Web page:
‘Extensive’ damage reported in Jefferson City tornado

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JEFFERSON CITY, Mo. (KMOV / AP) — A “violent tornado” touched down in Jefferson City, Missouri, causing heavy damage, according to the National Weather Service, but there were no immediate reports of fatalities.

The service reported that a “confirmed large and destructive tornado” was observed over Jefferson City at 11:43 p.m. Wednesday, moving northeast at 40 mph (64 kph). The capital city has a population of about 40,000 and is located about 130 miles west of St. Louis.

Jefferson City Police Lt. David Williams said around 2:15 a.m. Thursday that there were no reports of fatalities in the city but authorities had received multiple calls of people being trapped in homes. The tornado hit during a week that has seen several days of tornadoes and torrential rains in parts of the Southern Plains and Midwest.

“It’s a chaotic situation right now,” Williams said.

Williams spoke from the Cole County Sheriff’s office, where debris including insulation, roofing shingles and metal pieces lay on the ground outside the front doors.

Area hospitals did not see an immediate influx of patients but set up command centers in case the need arises.

“We have four patients with minor injuries,” said Jessica Royston, spokeswoman at St. Mary’s Health Center.

Power outages were reported in parts of the city.

Missouri Public Safety tweeted that there was a possibility of more tornadoes and flash flooding.

Austin Thomson, 25, was in the laundry room of his apartment complex to do his wash and noticed the wind started picking up. He saw sheets of rain coming down and a flagpole bend and then slam to the ground. The windows broke and he dove behind the washers and dryers.

After it calmed down, he walked outside to check the damage.

“There’s basically one building that’s basically one story now. Every building there is two stories.”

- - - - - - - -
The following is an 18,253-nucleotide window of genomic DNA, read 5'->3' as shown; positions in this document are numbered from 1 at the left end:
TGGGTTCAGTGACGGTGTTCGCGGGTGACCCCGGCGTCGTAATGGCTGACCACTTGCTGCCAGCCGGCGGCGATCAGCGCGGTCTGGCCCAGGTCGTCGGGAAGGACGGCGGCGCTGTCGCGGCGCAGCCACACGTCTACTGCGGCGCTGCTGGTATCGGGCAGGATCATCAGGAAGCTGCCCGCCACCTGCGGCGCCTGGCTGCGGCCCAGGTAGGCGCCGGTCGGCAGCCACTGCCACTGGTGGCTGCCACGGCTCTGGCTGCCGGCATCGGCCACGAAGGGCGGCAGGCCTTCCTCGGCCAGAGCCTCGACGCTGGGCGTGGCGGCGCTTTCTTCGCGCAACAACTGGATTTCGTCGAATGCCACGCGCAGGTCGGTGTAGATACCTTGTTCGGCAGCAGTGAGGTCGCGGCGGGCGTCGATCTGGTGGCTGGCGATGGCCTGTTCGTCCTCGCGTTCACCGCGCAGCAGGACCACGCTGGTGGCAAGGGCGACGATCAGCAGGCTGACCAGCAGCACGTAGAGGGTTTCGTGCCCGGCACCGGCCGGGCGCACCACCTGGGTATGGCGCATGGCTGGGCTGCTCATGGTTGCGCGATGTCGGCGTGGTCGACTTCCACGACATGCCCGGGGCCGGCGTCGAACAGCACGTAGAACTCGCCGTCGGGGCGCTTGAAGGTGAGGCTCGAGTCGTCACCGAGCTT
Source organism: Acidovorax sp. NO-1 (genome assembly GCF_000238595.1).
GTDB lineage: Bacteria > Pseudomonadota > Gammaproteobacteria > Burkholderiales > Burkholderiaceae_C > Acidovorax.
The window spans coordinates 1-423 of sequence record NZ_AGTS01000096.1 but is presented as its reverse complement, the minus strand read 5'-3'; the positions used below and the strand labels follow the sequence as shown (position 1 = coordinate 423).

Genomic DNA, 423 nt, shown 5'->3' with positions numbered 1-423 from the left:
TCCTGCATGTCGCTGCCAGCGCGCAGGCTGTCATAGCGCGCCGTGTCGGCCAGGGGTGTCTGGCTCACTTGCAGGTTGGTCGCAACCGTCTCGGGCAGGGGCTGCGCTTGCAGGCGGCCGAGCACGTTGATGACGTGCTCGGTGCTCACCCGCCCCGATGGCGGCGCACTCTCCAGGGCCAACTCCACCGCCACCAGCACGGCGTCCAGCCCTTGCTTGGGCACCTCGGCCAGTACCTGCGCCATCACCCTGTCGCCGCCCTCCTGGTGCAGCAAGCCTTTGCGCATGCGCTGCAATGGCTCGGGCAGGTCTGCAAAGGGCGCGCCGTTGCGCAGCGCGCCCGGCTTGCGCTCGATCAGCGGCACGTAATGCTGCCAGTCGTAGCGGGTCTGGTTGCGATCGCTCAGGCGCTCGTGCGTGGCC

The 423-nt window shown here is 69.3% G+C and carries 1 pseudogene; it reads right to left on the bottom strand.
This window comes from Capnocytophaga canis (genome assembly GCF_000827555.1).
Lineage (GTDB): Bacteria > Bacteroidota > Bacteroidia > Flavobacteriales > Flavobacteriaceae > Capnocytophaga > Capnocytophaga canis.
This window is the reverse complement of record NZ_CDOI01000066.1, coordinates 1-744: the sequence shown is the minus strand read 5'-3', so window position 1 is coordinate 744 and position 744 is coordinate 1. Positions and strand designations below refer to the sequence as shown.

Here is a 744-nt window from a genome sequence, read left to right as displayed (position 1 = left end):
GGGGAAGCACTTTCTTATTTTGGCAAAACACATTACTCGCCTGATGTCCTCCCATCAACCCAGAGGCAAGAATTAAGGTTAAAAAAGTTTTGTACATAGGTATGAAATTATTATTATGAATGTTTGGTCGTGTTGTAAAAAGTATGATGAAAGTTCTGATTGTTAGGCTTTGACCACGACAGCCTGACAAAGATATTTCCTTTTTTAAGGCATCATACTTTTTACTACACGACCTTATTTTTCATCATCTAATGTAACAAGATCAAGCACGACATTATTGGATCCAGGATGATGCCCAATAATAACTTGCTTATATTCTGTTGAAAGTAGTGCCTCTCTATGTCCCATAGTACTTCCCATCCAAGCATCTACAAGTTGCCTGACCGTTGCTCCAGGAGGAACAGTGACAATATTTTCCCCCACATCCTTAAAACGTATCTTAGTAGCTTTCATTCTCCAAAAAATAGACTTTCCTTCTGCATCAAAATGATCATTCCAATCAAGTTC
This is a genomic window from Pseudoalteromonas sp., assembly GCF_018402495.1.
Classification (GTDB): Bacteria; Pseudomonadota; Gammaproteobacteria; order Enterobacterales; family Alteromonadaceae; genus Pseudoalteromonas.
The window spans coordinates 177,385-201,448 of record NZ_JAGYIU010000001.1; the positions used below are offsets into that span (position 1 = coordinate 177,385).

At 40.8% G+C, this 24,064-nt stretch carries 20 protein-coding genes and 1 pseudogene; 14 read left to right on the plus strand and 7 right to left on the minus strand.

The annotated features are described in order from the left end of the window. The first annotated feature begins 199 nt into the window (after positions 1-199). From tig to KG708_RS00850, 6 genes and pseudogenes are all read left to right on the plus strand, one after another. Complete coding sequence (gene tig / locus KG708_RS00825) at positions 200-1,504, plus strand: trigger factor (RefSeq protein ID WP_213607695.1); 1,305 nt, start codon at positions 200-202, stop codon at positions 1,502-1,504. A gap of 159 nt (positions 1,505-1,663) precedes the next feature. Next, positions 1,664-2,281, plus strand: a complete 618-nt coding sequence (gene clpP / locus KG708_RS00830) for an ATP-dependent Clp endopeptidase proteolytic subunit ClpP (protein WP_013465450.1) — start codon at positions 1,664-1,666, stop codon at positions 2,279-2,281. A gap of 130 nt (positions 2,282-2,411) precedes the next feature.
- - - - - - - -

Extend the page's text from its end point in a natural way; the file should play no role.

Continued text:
As many were sleeping late Wednesday night, Missouri’s capital took a direct hit from a tornado — one of many bringing chaos to the central United States.

“When it hit… it felt like an earthquake,” Cindy Sandoval-Jakobsen said.

The Jefferson City resident said she took her daughter, who is blind, and the two hid in the only room in their house with no windows.

The “Wedge Tornado,” one that is wider in the funnel than it is tall, was observed over Jefferson City shortly after 11:30 p.m. on Wednesday. It moved at 40 mph and sent debris 13,000 feet into the air, according to the National Weather Service.

However, no deaths have been reported in the city as of Thursday morning, Jefferson City police Lt. David Williams said at a news conference according to CNN affiliate KRCG.

Missouri Gov. Mike Parsons said on Twitter that Jefferson City’s tornado was one of many bringing chaos throughout the state.

“Major tornados across state tonight, including Jeff City. We’re doing okay but praying for those that were caught in damage, some are still trapped – local emergency crews are on site and assisting,” Parsons tweeted.

The tornadoes are part of a deadly spring storm system that has unleashed drenching rain, flash flooding and hail in the central US — along with more than 130 reports of tornadoes in five days.

More than 150 miles southwest of Jefferson City, three people died Wednesday night in Golden City, Missouri, and several others in Carl Junction were injured, according to the Missouri State Emergency Management Agency.

Search and rescue missions were launched in Golden City after a possible tornado, according to Missouri State Emergency Management spokesman Ron Walker.

Another of the tornadoes was near Joplin, on the eighth anniversary of an EF5 tornado that killed 161 people in that city.

The National Weather Service said a damaging tornado was spotted and tennis ball-sized hail was possible.

According to radar images, the twister passed a few miles north of Joplin.

A husband and wife in Missouri were killed Tuesday when their SUV skidded across the center lines of US highway 160 and the vehicle struck a semi.

Flooding in Tulsa

Police in Tulsa, Oklahoma, are going through neighborhoods near a dam encouraging residents to get out of there in case the area floods due to release of water meant to keep the structure from failing.

The Army Corps of Engineers is releasing 215,000 cubic feet of water per second at the dam at Keystone Lake because the water is 29 feet above its normal level.

Tulsa Mayor G.T. Bynum tweeted that 215,000 cfs is the minimum rate they can release to keep the water in the reservoir from topping the floodgates. If the floodgates don’t work, the dam could fail, Bynum said.

While that dam is about 20 miles from the city, Tulsa authorities were telling people to be ready to leave their homes quickly if the situation deteriorates.

“If you live an area along a river, creek or stream, we ask that you prepare now in case you are asked to evacuate. Have a GO KIT ready — clothes, medication, important documentation, baby supplies. Charge your digital devices now,” the city tweeted.

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